When considering the effectiveness and independence of the external auditors, and the effectiveness of the audit process, the Audit Committee meets regularly with the external auditors to discuss the audit plan and the scope of the audit.  The Audit Committee also takes account of factors such as:

•     The audit plan presented to them before each audit;

•     The post audit report including variations from the original plan;

•     Changes in audit personnel;

•     The external auditors own internal procedures to identify threats to independence; and

•     Feedback from both the Investment Manager and Administrator evaluating the performance of the team.

The Audit Committee has examined the scope and results of the audit, its cost effectiveness and the independence and objectivity of the external auditor, with particular regard to non-audit fees, and is satisfied that an effective audit has been completed with diligence and professional scepticism, that the scope of the audit was appropriate and significant judgements have been challenged robustly. It also considers Deloitte LLP, as external auditor, to be independent of the Company.

Reappointment of external auditors

At the AGM held on 19 November 2015, Deloitte LLP was re-appointed as the Company’s external auditor.

Internal Control and Risk Management Systems

The Audit Committee, after consultation with the Investment Manager and external auditor, considers the key risk of misstatement in its Financial Statements to be the override of controls by its service providers, the Investment Manager and Administrator.

At each quarterly Board meeting, compliance reports are provided by the Administrator, Company Secretary and Investment Manager. The Board also receives confirmation from the Administrator of its accreditation under its Service Organisation Controls 1 report. No significant failings or weaknesses were identified in these reports.

The Audit Committee has also reviewed the need for an internal audit function. The Audit Committee has decided that the systems and procedures employed by the Investment Manager and the Administrator, including their internal audit functions, provide sufficient assurance that a sound system of internal control, which safeguards the Company’s assets, is maintained. An internal audit function specific to the Company is therefore considered unnecessary.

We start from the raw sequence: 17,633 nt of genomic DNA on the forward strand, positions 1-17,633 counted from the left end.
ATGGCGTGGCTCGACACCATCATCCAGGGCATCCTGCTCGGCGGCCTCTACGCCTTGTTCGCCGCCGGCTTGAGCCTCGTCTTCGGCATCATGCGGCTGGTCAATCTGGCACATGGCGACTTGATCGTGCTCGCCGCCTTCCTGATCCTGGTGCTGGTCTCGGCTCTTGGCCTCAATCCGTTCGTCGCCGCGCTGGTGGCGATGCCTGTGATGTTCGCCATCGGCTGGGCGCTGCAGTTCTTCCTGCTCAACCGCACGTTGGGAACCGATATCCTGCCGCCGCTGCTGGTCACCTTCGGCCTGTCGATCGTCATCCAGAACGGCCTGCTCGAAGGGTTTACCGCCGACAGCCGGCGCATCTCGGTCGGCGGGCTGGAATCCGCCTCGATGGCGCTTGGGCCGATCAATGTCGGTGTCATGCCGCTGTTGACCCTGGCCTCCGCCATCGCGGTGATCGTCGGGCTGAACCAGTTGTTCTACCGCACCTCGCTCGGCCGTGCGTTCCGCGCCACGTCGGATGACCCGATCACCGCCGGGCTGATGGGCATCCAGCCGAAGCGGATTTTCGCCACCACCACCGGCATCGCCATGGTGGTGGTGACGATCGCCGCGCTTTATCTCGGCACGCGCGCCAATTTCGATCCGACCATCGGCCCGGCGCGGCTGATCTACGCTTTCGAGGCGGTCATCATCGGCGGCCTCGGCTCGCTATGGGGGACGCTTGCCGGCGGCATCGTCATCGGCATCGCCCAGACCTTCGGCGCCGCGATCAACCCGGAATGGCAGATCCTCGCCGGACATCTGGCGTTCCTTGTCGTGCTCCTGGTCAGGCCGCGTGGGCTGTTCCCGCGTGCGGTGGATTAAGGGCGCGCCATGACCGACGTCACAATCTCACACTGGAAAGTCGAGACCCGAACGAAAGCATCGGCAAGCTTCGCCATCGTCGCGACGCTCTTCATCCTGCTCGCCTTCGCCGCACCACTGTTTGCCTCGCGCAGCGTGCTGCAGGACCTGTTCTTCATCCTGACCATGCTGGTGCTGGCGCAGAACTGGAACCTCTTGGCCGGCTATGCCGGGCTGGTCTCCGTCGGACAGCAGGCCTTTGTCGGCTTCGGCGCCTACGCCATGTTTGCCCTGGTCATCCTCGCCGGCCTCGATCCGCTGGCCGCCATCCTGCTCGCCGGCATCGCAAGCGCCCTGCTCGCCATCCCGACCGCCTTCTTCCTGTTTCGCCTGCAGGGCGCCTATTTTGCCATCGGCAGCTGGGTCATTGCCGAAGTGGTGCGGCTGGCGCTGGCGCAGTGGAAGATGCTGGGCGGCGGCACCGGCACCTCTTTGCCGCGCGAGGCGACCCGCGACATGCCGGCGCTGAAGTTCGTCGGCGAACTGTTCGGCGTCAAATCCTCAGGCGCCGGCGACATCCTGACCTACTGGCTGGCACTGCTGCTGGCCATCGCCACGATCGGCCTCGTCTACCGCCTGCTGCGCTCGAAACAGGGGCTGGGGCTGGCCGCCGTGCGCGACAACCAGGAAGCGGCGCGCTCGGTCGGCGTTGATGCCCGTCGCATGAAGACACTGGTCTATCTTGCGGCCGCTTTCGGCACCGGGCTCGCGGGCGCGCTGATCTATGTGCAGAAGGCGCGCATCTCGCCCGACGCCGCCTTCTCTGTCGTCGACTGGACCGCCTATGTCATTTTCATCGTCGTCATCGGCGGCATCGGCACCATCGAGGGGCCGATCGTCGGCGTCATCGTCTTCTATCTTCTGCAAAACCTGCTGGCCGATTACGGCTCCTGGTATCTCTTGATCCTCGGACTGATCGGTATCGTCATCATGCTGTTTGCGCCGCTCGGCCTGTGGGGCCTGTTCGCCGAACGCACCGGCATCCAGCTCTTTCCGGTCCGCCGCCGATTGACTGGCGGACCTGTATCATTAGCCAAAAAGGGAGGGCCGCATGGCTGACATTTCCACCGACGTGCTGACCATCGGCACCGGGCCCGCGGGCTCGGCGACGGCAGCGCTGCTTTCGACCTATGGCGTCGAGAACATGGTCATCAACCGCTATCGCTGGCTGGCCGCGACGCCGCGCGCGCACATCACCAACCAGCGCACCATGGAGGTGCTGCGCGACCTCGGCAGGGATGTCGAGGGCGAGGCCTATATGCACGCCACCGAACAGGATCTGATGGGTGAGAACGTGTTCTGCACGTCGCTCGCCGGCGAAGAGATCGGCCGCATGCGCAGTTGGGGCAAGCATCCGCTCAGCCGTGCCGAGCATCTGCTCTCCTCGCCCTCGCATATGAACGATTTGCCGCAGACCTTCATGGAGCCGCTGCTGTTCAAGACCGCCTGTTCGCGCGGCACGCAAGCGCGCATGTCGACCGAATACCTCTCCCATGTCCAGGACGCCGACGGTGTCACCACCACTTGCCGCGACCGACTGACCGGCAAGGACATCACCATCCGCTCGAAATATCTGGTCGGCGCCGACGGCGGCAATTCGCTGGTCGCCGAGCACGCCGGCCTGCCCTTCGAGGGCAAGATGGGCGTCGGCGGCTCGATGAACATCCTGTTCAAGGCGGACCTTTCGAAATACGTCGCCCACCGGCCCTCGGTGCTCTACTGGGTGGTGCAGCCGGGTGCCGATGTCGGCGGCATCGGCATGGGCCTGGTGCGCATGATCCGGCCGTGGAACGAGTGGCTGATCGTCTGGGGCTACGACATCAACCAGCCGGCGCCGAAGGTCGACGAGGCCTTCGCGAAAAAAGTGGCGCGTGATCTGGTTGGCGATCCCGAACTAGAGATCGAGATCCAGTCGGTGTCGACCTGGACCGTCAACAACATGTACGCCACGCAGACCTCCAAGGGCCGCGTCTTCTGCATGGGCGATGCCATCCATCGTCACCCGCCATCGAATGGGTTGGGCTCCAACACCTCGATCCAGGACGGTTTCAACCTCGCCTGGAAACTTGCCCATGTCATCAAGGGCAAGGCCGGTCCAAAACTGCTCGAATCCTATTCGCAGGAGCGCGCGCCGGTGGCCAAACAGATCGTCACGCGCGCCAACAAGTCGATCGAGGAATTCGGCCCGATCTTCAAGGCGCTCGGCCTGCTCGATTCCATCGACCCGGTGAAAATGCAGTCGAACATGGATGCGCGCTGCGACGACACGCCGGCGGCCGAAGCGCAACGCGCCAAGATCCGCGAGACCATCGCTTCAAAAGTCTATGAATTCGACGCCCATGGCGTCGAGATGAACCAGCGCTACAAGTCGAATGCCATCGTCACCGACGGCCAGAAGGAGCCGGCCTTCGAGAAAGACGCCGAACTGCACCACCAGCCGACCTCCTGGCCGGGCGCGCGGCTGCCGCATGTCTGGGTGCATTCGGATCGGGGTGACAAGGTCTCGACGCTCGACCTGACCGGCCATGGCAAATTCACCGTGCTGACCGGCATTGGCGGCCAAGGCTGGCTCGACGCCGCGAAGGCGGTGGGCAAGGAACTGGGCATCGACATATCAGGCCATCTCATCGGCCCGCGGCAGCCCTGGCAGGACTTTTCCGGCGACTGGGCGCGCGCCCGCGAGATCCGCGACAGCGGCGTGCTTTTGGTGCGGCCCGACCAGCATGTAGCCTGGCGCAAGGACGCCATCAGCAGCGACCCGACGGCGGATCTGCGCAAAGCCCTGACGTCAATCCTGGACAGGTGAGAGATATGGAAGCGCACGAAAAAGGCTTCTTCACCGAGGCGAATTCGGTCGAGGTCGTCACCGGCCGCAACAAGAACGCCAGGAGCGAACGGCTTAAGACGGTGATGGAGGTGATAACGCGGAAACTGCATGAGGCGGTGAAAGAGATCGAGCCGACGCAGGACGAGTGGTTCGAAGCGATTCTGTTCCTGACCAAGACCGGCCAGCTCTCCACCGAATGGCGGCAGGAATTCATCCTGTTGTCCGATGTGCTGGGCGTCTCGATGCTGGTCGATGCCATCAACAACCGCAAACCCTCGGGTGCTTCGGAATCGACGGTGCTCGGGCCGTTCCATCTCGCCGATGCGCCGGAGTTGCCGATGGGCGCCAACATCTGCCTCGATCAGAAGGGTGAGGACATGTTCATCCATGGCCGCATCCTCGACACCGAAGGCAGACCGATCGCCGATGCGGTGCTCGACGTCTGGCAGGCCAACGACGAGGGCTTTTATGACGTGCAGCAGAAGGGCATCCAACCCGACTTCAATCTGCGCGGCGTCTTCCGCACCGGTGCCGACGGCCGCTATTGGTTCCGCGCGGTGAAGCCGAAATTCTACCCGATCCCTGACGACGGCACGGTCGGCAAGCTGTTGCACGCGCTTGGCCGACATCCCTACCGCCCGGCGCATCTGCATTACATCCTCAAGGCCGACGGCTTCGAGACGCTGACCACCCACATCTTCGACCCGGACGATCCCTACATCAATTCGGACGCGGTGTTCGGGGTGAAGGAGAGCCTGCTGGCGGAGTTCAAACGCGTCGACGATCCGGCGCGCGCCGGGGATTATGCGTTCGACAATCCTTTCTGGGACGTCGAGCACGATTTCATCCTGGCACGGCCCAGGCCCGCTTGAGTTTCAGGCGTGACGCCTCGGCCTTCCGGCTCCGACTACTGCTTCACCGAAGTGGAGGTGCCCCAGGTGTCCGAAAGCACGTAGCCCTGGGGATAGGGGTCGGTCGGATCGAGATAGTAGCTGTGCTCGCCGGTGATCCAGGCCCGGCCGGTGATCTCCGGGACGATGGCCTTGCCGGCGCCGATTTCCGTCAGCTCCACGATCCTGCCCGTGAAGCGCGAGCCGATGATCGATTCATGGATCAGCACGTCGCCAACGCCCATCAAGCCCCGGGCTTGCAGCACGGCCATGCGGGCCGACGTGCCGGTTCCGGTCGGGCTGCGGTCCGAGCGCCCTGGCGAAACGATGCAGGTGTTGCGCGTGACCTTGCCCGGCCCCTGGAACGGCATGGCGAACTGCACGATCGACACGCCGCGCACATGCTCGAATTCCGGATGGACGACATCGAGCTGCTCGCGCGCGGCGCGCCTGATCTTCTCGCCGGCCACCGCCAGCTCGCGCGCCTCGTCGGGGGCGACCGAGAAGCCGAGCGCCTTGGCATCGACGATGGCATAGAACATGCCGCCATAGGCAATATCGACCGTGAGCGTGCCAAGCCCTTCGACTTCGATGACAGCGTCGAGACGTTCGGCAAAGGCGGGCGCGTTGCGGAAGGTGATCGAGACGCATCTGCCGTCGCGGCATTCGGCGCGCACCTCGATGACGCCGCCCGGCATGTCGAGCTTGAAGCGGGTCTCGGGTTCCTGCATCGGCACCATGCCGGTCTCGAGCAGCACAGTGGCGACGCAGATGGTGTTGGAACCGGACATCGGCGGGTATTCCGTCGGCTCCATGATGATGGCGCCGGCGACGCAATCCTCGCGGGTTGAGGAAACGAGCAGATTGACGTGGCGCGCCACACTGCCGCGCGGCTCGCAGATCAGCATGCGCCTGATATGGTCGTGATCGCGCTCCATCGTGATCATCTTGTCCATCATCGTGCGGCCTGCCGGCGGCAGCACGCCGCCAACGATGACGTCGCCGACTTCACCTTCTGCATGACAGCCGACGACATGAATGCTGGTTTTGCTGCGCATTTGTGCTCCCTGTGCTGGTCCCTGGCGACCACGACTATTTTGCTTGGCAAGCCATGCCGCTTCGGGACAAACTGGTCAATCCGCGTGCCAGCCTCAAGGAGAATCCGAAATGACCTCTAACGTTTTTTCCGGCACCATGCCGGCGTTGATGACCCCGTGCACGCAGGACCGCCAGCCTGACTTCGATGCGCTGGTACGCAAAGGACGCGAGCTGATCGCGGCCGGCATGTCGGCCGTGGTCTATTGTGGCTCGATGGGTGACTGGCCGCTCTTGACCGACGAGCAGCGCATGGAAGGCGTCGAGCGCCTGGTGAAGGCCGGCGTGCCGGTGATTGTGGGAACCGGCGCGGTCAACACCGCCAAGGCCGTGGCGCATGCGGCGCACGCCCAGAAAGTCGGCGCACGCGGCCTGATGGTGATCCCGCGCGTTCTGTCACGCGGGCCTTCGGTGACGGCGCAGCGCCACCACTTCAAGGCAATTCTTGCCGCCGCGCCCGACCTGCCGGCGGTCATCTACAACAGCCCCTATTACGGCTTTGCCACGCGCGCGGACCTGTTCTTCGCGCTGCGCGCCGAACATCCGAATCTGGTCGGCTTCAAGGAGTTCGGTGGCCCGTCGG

For any questions on the activities of the Audit Committee not addressed in the foregoing, a member of the Audit Committee remains available to attend each AGM to respond to such questions.

In finalising the Financial Statements for recommendation to the Board for approval, the Audit Committee has satisfied itself that the Financial Statements taken as a whole are fair, balanced and understandable, and provide the information necessary for shareholders to assess the Company’s performance, business model and strategy.

Christopher Spencer

Chairman, Audit Committee

15 September 2016

Report of the Depositary to the Shareholders of Ruffer Investment Company Limited

Northern Trust (Guernsey) Limited has been appointed as Depositary to Ruffer Investment Company Limited (the “Company”) in accordance with the requirements of Article 36 and Articles 21(7), (8) and (9) of the Directive 2011/61/EU of the European Parliament and of the Council of 8 June 2011 on Alternative Investment Fund Managers and amending Directives 2003/41/EC and 2009/65/EC and Regulations (EC) No 1060/2009 and (EU) No 1095/2010 (the “AIFM Directive”).

We have enquired into the conduct of Ruffer AIFM Limited (the “AIFM”) and the Company for the year ended 30 June 2016, in our capacity as Depositary to the Company.

This report including the review provided below has been prepared for and solely for the Shareholders in the Company. We do not, in giving this report, accept or assume responsibility for any other purpose or to any other person to whom this report is shown.

Our obligations as Depositary are stipulated in the relevant provisions of the AIFM Directive and the relevant sections of Commission Delegated Regulation (EU) No 231/2013 (collectively the “AIFMD legislation”) and The Authorised Closed Ended Investment Scheme Rules 2008.

Amongst these obligations is the requirement to enquire into the conduct of the AIFM and the Company and their delegates in each annual accounting period.

Our report shall state whether, in our view, the Company has been managed in that period in accordance with the AIFMD legislation. It is the overall responsibility of the AIFM and the Company to comply with these provisions. If the AIFM, the Company or their delegates have not so complied, we as the Depositary will state why this is the case and outline the steps which we have taken to rectify the situation.

The Depositary and its affiliates is or may be involved in other financial and professional activities which may on occasion cause a conflict of interest with its roles with respect to the Company.  The Depositary will take reasonable care to ensure that the performance of its duties will not be impaired by any such involvement and that any conflicts which may arise will be resolved fairly and any transactions between the Depositary and its affiliates and the Company shall be carried out as if effected on normal commercial terms negotiated at arm's length and in the best interests of Shareholders.

Basis of Depositary Review